State-sponsored killings had taken place, and perpetrators walked free, before the crackdown on anti-dictatorial demonstrators of October 1976, they say.
Among those killed were 33 leaders of the Northern Farmers’ Confederation, state enterprise employees who were hanged and the thousands of people burnt to death in the notorious “Red Drum Killings” in the southern province of Patthalung believed to be associated with the Communist Party of Thailand (CPT).
More recently, 98 red-shirt protesters were killed during the 2010 military crackdown, but these “small people” do not receive the proper recognition, said Sarayut Thangprasert, a primary researcher of the now-defunct People’s Information Centre on the April-May 2010 Crackdown.
“The casualties from 2010 were seen as victims of politicians’ manipulation while the Oct 6, 1976, deaths were seen as innocent victims as they were intellectuals,'” said the 47-year-old activist, who has been assisting the families of red-shirt victims in post-crackdown court cases and imprisonments.
Mr Sarayut, a native of the Northeast, recalled two other incidents in Kalasin province in which people were arbitrarily killed by the state in the 1960s and 1980s. Villagers in Na Ku district were beheaded by security personnel to intimidate potential CPT supporters. Another group of young villagers in Khaowong were assassinated on suspicion of providing supplies to communist rebels.
Pimsiri Petchnamrob, another activist traumatised by the military crackdown on red-shirt protesters some six years ago, said the quest for reconciliation simply hit the wall as Thailand lacked basic elements for “transitional justice”.
“Pursuing justice, preventing impunity, providing financial assistance, uncovering the truth, remembering the victims, and reforming national human-rights legislation and law enforcement agencies have all lagged behind,” said Ms Pimsiri.
Porntip Munkong, 28, a former lese majeste prisoner following her involvement in a play commemorating the 1976 massacre three years ago, said she truly respected and felt sad for the losses of so many young people. However, she says only when people from all corners of Thailand can relate to the loss of life that occurred that day will the issue not be forgotten.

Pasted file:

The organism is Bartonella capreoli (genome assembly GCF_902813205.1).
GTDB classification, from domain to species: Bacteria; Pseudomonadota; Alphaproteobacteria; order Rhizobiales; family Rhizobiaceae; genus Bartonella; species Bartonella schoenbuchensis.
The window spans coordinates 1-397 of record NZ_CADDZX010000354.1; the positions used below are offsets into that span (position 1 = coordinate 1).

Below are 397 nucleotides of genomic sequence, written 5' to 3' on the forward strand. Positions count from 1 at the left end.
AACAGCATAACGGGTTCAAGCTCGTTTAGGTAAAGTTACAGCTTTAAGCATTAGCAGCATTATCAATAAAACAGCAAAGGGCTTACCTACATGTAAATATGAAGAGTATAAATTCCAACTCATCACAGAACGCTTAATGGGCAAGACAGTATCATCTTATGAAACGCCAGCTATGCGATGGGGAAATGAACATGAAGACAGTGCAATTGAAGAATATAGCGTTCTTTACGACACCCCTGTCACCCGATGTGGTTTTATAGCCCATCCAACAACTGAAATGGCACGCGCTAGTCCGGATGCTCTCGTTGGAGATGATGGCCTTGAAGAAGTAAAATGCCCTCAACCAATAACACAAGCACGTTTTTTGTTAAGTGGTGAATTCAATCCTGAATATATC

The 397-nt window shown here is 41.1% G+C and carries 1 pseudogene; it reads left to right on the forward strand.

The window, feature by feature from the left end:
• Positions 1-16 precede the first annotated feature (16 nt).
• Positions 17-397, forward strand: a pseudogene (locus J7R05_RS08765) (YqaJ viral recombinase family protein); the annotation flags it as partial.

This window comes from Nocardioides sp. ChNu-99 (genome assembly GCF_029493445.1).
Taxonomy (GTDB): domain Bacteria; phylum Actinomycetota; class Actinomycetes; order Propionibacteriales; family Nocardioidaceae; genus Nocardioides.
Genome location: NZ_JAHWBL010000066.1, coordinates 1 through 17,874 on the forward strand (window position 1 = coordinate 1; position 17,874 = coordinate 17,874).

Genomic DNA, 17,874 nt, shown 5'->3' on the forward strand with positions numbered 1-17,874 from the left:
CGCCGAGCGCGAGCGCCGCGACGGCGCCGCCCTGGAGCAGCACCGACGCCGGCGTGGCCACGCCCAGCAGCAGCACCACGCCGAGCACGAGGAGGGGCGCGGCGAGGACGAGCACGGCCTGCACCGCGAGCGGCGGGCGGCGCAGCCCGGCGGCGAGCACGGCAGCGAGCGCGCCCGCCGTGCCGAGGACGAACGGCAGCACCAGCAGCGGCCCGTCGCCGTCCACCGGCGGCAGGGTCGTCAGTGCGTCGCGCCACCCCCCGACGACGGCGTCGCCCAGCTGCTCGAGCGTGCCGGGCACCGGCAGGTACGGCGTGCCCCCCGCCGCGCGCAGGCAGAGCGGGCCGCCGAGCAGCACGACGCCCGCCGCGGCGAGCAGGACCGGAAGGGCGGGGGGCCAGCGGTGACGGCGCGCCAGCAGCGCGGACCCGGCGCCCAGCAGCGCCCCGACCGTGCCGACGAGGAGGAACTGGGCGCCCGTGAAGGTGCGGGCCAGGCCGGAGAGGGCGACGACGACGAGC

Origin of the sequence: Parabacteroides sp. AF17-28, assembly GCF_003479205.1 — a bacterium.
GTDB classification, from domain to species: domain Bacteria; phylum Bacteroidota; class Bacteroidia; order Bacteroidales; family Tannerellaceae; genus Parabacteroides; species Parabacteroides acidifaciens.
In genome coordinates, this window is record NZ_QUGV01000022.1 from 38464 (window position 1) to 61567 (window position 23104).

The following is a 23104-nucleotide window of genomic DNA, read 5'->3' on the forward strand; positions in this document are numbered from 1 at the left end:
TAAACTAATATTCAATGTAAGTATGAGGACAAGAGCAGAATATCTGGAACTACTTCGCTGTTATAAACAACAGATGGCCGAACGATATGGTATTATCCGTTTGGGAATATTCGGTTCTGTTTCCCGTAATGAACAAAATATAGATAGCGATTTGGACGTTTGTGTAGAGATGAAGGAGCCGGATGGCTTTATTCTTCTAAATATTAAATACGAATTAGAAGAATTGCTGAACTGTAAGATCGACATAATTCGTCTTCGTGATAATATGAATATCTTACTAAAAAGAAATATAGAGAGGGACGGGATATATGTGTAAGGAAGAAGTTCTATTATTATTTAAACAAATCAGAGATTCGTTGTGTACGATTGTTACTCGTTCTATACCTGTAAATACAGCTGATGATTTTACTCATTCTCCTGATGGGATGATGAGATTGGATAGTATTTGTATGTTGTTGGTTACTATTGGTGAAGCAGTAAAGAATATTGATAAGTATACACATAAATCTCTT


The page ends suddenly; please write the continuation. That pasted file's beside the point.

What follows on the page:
“Could we see the similarities of Oct 6, 1976 and those who died in the Krue Se and Tak Bai incidents? We may need to rewrite history so all those people are remembered as heroes,” said Ms Porntip.
Tyrell Haberkorn, a human rights expert from Australian National University, said the stories of marginalised victims should be more widely documented.
Experiences from other societies show the quest for an answer usually comes from civil society and not government officials, she said.
“In Indonesia, there has been a wide-ranging movement to uncover the truth about the 1965-1966 killings and the series of political imprisonments that followed. Part of this is the passage of time and another part is the change in government. It is over 50 years since the violence and close to 20 years since Suharto was pushed out of power,” said Ms Haberkorn.
“In the cases of Argentina and Brazil, the nullification of the amnesty laws that protected the dictatorships by the Inter-American Court for Human Rights has caused a transformation, both in terms of being able to bring criminal cases against the former dictators and also in terms of catalysing social and political questioning of the past and its meanings for later generations.”
But an attempt to uncover the truth of the 1976 massacre was never recognised by the state.
A committee concluded a report in 2000 after interviewing eyewitnesses, examining extensive court evidence.
The report was presented to then prime minister Thaksin Shinawatra, but there was no state response.
“Thai society must decide how to deal with many forms of damage and injury resulting from the bloodbath of Oct 6. They must study the wider picture of historical events which lead to that morning,” said the report.
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